Tatu recently stepped up to the role of Resident Chef, to work closely with our other talented chefs to ensure every one of our guests has a delicious experience based on taste and backed by sound evidence.
Over a delicious lunch prepared by Tatu, I was able to quiz her about her food secrets. My questions were slap dash; her lunch was certainly anything but!
With a flare for wild in her food and having grown up close to nature she pulls inspiration from her nomadic upbringing, nutritional knowledge and passion to see delight on guests faces as they share meals around our social tables. I am here to introduce you to the woman behind the food.
Where are you currently based?
Have you led a nomadic lifestyle?
I grew up in Kenya, Thailand, Bali, France, Tanzania and the UK mainly but spent time in many other places including Mozambique, Qatar, Spain, Australia and a few others here and there. So yes would be the answer.
If you could present your food to anybody in the world who would it be?
Anyone who loves good and interesting food, appreciates their health and is hungry. No one in particular comes to mind.
What is your favourite travel destination?
Any place with warm sunshine, sweet mangoes, salty sea and big space.
Do you have a go-to ingredient that can transform a dish?
Oh, this changes from month to month, year to year. Some simple saviours along the way have included the zingy taste of citrus fruits, handfuls of the herb in season, although dill still confuses me, pomegranate seeds, a generous sprinkle of cumin, a hint of tahini, toasted pine kernels, rich flavours of Croatian olive oil... it goes on!
If you were to sit down with friends to watch a movie, what snack would be on offer?
Possibly home made toasted spiced nuts and seeds, tahini marinated kale with sweet smoked paprika and sea salt flakes, or a delightful trio of spiced hummus, homemade chilli baba ganoush and crushed avocado.
What is your guilty pleasure, be it the type of music you listen to while cooking or a delicious treat that defies your food philosophy?
Guilty pleasures... I could drink maple syrup! Heavily buttered marmite and honey toast.
How would you describe the state of the modern man’s relationship with food?
Distanced, unfamiliar and lacking in gentle gratitude of its growth and creation. Many do not cook, let alone grow food, understand the magic and the hard work it takes to feed one human - let alone a city. We eat selfishly, we eat more protein so we can have big muscles; we do not consider the energy needed to grow that protein nor recognise the research that shows we need not eat so much of it. We eat for our own health, vanity and greed without acknowledging the impact it is having on the planet. Exotic health foods flood our markets, yet have been flown half way across the world, grown by people who struggle to feed their families on land claimed from life-giving forests. Then we all dash off to the gym to burn the excess we consume - what a strange existence we live. I am not exempt from this. I would say all humans should attempt to grow something, even if it's a chilli plant on their kitchen counter.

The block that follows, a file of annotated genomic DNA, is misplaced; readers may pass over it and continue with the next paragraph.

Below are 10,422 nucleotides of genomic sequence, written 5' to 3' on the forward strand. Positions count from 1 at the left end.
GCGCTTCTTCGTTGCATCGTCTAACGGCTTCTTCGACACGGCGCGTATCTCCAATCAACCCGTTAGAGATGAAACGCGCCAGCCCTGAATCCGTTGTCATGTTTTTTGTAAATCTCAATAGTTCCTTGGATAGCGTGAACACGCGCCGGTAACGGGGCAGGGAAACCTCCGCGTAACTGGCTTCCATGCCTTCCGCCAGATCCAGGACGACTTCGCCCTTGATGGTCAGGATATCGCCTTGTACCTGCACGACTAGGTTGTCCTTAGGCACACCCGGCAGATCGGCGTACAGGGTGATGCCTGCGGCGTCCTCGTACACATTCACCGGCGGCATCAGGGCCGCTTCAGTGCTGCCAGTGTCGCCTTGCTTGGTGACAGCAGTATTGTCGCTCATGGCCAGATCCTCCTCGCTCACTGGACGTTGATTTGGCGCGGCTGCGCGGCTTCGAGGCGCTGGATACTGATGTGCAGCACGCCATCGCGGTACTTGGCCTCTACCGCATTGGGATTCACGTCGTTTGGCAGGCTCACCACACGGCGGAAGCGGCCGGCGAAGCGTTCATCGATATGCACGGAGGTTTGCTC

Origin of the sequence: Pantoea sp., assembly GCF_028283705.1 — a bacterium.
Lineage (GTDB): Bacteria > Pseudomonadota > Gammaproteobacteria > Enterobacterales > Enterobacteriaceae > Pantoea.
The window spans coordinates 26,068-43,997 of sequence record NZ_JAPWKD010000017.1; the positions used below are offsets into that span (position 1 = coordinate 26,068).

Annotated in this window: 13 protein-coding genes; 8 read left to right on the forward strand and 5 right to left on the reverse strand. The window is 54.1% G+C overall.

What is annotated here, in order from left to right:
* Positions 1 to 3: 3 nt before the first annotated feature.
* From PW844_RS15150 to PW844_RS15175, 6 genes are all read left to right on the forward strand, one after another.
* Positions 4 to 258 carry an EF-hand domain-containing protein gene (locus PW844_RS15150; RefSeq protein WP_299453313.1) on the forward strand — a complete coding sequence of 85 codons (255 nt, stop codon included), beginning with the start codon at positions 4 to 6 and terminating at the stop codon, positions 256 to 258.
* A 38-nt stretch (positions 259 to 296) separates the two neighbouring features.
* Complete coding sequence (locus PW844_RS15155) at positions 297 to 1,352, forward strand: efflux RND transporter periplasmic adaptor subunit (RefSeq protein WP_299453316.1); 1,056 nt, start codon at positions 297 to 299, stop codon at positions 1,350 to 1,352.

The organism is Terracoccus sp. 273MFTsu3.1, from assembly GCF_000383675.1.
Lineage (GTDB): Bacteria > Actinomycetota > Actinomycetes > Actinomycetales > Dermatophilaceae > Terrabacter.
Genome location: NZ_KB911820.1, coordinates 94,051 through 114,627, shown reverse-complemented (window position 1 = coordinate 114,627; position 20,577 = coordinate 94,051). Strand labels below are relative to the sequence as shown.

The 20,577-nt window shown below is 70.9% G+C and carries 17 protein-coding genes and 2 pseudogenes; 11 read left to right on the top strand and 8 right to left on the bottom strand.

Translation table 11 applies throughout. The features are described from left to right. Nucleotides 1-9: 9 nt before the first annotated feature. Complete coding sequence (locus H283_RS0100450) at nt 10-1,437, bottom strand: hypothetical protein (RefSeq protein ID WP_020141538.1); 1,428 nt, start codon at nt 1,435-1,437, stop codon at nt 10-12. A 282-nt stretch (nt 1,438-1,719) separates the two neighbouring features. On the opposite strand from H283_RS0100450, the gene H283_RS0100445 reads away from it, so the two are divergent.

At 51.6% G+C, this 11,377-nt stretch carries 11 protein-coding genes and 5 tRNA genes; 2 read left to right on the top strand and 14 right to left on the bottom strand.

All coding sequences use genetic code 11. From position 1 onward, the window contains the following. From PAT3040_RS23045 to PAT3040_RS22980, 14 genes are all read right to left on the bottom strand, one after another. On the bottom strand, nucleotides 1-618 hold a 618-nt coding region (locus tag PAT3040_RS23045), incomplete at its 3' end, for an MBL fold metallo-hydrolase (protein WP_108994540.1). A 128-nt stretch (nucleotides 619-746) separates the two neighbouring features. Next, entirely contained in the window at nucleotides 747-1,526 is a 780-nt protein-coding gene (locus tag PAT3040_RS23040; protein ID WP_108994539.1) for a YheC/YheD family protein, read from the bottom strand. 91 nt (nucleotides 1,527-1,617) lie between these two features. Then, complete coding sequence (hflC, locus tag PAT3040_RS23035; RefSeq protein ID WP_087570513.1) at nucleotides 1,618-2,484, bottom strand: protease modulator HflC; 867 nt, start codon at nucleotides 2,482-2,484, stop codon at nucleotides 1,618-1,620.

Is there a typically British ingredient that is priceless to you?
The trusty turnip, the sexy swede and the beautiful beetroot bring me great delight! Mustard greens in a salad, sorrel, chervil, dandelion leaves, the lost flavours of old. I love to make oriental inspired spiralised turnip salads, spiralised swedes with raw nut Bolognese, grated beetroot with tahini to accompany a fillet of sea-bass. Plus each of these dishes are all so wonderfully good for you!
Finally, can you give 3 of your top cooking tips?
Taste your vegetables individually raw before you cook them, allow the flavour to flow over your tongue, close your eyes and savour the emerging tastes as they change influence by your pH levels, salivary amylase, hydration and mental and emotional state. Knowing your ingredients will give you the tools to play with tastes and textures.
Cook less, prepare more. Avoid cooking where possible for two reasons - 1. makes the washing up a doddle, 2. reduces phytonutrient and damage and fibre breakdown.
Keep it creative, remember the perfect recipe is often someone else’s perfection, be yourself. If at a loss lemon saves most disasters... except over cooked pasta, nothing will save that.